The Pitfalls of Cut and Paste Coding


We’ve all been guilty of it in our development careers at one time or another. When starting out using a language or framework that you’ve never used before you often have no choice but to. What I’m talking about is the act of “copy paste coding”, and it’s as common in the programming world as chewing gum under seats. When you copy and paste other developer’s code into your application it’s important to fully understand what the code does before you continue; or risk joining the many fools that have gone before you.

imageWhen I was in primary school there was a really smart kid in our class; let’s call him Joshua. He got top marks pretty much all the time. My class also had a not-so-smart kid called David; to be fair there were a few Davids in my year group in primary school. David was the kind of kid who’d do anything for a shortcut, so he used to sit horizontally behind Joshua and take notes from his test sheets every time we had a Maths test. Primary school obviously seemed a lot harder when you were 10.

This went on for a couple of months; remember that I mentioned that Joshua was a pretty switched on kid and hadn’t missed the gist of what was going on. So one day we had another test and we all sat down and got stuff in. Joshua smashed the test in only 10 of the 60 minutes we had been given – to say he made us all feel inferior when he put his pencil down was an understatement.

After a slight pause, he then preceded to pull out a second test sheet and really start his test. Joshua had taken two test sheets and written fake answers to all the questions in the test.

The look of shock on David’s face was priceless.

Time to go on Safari

Recently a lot of the sites that I look after have been receiving some serious ELMAH spam. So much so that I've had to implement ELMAH filters just to get the Signal-to-noise ratio of my application’s exceptions back to a manageable threshold.

The offending exception that I've continually seen:

System.Web.HttpException: A potentially dangerous Request.Path value was detected from the client (:).

So someone is making bad requests to my web applications.

From looking at my ELMAH logs over time this is from a number of different sources ion different IP address ranges around the globe.

All of them have the same pattern to their exception.

Request Path Info: ”https:/”
User agent: ”Test Certificate Info”

They are all missing the second “/” in the https:// of my SSL site’s addresses.

So I think to myself:

“Why the hell does every site that I manage that uses SSL seem to be getting the same exceptions?”

My exceptions where all for different websites on a number of different servers.

So someone out there is scanning websites with a piece of code that puts bad paths into URLs, and uses the user-agent string “Test Certificate Info”.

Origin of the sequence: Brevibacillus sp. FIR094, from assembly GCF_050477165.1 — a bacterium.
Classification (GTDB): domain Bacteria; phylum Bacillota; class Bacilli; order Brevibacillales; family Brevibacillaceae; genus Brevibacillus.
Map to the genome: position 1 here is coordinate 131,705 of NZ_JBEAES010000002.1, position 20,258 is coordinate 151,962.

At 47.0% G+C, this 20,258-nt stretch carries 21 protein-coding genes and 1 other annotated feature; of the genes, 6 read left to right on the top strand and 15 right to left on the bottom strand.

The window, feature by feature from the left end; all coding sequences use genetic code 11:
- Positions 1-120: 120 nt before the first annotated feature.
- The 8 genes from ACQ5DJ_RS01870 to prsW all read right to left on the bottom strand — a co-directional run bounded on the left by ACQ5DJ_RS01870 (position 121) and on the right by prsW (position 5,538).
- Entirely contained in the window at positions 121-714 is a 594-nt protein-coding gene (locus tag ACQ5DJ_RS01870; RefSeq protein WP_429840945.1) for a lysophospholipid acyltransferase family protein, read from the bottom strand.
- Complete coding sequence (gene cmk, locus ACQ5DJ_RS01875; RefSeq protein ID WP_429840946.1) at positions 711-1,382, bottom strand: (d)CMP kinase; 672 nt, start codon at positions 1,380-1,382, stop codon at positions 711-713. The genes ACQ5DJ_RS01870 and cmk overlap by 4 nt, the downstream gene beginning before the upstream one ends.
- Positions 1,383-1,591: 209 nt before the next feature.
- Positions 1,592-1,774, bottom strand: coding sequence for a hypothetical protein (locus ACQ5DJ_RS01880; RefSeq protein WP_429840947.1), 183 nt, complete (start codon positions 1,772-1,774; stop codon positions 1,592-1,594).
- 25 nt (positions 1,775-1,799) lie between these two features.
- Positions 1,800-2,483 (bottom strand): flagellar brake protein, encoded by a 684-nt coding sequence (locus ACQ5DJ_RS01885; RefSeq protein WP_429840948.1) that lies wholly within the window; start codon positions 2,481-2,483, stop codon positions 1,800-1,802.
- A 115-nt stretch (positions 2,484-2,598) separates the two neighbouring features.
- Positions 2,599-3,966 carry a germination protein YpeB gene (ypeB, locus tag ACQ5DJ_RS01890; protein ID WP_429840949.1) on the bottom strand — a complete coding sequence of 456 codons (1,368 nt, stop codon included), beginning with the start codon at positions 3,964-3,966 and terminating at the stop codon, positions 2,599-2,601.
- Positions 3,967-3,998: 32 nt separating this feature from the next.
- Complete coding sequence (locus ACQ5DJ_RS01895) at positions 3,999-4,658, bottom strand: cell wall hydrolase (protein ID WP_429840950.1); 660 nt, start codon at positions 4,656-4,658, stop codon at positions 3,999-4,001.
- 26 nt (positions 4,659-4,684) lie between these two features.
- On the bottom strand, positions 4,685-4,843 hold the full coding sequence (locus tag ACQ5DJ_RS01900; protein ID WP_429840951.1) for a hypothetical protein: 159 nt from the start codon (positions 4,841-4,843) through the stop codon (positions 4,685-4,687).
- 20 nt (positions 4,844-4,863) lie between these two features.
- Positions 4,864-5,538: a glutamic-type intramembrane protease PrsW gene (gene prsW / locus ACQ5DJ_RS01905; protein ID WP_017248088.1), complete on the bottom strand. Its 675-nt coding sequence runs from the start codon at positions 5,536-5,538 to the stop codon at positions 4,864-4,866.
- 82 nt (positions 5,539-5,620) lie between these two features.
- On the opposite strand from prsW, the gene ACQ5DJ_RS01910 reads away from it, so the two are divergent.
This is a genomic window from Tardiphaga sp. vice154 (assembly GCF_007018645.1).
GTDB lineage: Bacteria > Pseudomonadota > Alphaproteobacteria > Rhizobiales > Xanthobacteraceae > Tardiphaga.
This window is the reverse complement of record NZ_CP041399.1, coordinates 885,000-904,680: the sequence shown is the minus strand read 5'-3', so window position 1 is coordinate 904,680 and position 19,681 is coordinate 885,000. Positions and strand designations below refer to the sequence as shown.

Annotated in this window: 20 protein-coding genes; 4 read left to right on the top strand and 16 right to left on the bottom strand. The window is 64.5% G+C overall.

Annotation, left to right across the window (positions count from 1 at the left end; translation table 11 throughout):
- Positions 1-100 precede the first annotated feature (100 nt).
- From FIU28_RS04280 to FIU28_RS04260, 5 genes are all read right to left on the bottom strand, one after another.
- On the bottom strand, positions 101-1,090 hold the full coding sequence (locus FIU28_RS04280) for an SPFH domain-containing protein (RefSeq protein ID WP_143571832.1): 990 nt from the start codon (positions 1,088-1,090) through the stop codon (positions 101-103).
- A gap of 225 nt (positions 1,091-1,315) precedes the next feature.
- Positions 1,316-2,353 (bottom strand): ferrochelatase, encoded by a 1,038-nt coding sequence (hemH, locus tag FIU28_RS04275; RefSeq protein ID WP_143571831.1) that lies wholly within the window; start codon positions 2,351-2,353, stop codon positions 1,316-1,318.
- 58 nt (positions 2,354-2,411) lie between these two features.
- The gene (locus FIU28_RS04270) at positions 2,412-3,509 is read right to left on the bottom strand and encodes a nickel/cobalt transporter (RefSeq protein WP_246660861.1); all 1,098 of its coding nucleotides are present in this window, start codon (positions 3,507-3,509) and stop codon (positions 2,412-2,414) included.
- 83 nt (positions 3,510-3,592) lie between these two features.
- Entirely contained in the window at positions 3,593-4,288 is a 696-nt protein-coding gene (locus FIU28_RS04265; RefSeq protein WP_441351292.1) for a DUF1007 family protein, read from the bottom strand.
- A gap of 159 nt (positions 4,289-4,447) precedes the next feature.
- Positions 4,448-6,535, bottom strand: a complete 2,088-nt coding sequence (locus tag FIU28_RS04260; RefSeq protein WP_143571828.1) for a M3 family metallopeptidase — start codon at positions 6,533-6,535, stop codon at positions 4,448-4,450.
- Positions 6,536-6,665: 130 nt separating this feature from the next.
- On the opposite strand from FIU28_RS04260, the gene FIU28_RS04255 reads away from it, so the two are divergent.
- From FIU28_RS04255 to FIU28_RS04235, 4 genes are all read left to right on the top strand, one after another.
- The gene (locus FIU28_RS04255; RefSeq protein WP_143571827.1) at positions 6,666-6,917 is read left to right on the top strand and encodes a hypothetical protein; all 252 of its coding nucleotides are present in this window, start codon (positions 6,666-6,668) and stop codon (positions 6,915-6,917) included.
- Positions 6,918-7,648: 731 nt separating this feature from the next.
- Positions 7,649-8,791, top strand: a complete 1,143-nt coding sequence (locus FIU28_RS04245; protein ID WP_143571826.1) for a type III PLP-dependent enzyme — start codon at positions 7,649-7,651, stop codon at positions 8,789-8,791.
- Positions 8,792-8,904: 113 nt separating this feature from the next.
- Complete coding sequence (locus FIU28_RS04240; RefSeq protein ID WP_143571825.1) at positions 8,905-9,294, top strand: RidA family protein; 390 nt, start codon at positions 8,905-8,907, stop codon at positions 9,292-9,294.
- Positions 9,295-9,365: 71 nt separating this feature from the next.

Following the paper trail

So I set out on the interwebs in search of answers.

I can’t be the only one experiencing this?

And It turns out that I’m not. It seems that more than a few of us are experiencing the same thing.

One of the responses to the above linked StackOverflow post seems to nail what has happened:

My guess someone read this and didn't end up changing the example code.

The link in the quote above is to an MSDN C++ article that walks through making an SSL request – but until recently the code sample on the MSDN post had an error that wrote an invalid Http header while making its request.

And therein lies the problem.

A copy of a copy, of a copy, of a copy

Just like my not-so-intelligent primary schoolmate David mentioned earlier, when whoever wrote the piece of software that’s been visiting my sites was cranking out code in a haze of Doritos and Pepsi, they copied someone else’s work – and with it they copied a bug.

Unlike David however when you’re a developer this is pretty normal behaviour and wouldn’t be considered unsavoury at all – hell, open source breeds on the act of copying.

However there is one thing that like David we all have to be careful of, as copying other developers code from the internet does have it’s own set risks that you need to be aware of.

If you copy someone else’s code and you don’t fully understand what it is doing, then you probably aren’t in a place to use it in a production environment.

Whoever wrote the web spider that is out there indexing all my SSL website’s and causing my ELMAH error spam obviously didn’t note the issue in the code sample they copied from. Like them if you do the same, you might end up with a piece of code in your application that simply makes you look like an amateur.

And it doesn’t have to be that way.

Jeff Atwood and John Galloway started adding the following badge of certification to code samples nearly 5 years ago:


The above image was basically a sarcastic joke at the fact that a lot of code in world has simply not really been properly tested. And I don’t meant test-driven, test-first level tested – I mean the level of testing where it hasn’t really ever been used outside of simply knocking together a proof of concept sample for a blog post.

I’ve been guilty of this before when I’ve posted things on this very blog that have needed an update after the fact.

So if you’re out there copying code from other developers, open source projects or blog posts – make sure you read the logic you borrow thoroughly, take the time to understand it, and for your own sake make sure you test anything that spiders websites all over the internet before you hit the launch button.

My event logs will thank you.